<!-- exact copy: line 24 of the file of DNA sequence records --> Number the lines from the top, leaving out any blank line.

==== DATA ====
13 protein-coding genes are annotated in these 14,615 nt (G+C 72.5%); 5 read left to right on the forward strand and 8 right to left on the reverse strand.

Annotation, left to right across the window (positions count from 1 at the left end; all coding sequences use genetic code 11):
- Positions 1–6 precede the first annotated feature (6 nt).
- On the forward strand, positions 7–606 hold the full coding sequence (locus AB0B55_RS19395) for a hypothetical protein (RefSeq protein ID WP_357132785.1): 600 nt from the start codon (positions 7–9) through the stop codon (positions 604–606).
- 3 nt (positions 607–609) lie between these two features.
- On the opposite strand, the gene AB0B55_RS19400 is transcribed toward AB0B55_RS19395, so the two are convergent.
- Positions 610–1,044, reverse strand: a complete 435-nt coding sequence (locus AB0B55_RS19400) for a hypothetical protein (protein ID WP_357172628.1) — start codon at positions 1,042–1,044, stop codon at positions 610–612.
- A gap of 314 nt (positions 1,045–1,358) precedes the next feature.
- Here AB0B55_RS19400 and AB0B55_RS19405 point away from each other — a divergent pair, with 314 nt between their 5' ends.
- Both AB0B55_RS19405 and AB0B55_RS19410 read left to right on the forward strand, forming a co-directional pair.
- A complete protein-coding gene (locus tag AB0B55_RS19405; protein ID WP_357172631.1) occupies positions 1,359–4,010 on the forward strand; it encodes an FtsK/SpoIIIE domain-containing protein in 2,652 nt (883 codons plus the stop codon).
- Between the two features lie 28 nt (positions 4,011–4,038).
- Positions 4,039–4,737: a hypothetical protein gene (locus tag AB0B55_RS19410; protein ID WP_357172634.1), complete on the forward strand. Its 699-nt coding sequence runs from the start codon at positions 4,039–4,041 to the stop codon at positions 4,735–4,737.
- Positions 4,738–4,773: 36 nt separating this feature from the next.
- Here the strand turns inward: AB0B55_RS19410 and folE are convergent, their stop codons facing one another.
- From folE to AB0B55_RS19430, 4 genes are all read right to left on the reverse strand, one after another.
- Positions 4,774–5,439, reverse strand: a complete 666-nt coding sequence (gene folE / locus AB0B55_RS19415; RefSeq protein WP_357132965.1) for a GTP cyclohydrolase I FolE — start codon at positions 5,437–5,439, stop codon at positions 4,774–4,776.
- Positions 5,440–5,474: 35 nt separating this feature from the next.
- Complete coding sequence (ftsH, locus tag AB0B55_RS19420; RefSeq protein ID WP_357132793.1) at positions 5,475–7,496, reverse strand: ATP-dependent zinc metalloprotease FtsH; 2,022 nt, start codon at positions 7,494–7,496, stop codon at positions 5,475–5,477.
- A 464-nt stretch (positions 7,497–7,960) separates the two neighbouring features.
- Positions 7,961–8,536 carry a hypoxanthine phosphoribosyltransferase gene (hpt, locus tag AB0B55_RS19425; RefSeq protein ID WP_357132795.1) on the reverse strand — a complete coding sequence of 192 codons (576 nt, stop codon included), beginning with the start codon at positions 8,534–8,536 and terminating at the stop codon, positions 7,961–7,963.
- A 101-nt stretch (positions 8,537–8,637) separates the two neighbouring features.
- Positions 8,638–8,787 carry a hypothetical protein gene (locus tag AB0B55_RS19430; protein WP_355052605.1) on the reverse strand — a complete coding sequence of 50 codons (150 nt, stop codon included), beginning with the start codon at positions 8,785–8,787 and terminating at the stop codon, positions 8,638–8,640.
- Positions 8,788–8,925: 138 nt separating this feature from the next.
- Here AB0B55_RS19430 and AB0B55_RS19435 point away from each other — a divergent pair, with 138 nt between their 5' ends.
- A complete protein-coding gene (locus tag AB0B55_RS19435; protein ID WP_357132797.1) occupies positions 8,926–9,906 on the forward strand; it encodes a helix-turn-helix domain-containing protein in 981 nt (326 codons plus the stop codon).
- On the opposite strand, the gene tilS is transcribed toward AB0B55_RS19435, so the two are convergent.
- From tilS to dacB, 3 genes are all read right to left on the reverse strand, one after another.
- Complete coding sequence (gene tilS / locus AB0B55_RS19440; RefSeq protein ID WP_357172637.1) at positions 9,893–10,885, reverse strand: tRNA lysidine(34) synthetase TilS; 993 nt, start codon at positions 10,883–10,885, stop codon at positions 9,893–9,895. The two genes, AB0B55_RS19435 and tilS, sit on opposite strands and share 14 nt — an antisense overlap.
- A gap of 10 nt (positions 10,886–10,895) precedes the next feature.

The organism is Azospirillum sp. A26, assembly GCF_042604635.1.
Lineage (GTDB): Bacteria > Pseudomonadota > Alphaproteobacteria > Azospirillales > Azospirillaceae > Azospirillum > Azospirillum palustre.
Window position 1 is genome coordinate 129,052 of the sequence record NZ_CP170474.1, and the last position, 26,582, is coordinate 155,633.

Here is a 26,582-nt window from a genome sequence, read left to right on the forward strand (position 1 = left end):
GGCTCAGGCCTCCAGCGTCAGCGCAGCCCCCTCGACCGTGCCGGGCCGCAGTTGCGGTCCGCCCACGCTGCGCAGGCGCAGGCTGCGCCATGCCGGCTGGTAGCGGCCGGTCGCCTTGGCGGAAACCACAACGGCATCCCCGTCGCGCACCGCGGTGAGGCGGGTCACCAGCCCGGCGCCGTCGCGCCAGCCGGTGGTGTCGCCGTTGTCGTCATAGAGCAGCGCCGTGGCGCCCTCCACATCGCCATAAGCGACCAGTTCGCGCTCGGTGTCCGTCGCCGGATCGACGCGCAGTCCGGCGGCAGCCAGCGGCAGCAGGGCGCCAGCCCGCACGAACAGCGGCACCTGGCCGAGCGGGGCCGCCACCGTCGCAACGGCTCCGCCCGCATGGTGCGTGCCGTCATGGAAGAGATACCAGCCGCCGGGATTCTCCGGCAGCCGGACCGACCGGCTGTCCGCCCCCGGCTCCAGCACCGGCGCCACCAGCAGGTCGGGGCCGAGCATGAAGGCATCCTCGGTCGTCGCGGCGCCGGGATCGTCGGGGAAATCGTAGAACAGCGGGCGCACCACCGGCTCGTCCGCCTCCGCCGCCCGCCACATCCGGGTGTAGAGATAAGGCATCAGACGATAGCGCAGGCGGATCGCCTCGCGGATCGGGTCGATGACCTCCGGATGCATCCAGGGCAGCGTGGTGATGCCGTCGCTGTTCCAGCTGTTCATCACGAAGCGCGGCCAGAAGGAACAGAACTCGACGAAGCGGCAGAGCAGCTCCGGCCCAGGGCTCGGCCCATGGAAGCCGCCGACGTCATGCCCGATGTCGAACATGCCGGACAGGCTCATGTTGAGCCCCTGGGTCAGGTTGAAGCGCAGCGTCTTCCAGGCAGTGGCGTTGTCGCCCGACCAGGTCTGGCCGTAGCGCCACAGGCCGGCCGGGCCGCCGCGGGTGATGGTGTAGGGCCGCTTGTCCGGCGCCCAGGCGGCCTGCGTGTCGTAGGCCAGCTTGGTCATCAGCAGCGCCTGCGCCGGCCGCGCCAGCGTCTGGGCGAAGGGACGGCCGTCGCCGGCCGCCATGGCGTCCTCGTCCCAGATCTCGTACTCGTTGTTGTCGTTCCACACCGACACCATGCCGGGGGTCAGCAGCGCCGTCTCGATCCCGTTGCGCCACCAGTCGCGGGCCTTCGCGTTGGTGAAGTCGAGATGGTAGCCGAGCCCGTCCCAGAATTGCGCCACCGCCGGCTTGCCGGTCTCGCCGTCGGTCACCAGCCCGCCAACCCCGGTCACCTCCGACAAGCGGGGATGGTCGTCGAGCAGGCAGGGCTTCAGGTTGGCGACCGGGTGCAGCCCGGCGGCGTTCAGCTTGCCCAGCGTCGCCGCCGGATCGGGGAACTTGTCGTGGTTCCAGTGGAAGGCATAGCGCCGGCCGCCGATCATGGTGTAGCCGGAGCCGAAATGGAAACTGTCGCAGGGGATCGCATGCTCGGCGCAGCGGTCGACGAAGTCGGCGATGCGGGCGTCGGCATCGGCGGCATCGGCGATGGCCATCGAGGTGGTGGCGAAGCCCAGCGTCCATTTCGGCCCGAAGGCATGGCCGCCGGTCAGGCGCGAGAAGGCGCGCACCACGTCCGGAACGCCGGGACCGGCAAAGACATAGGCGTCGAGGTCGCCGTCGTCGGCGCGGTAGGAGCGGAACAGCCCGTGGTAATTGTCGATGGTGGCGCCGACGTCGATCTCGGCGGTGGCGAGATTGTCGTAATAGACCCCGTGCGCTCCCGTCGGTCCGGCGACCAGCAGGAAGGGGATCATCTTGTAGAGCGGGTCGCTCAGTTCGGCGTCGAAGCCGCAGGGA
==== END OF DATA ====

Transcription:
- Positions 8,788–8,925: 138 nt separating this feature from the next.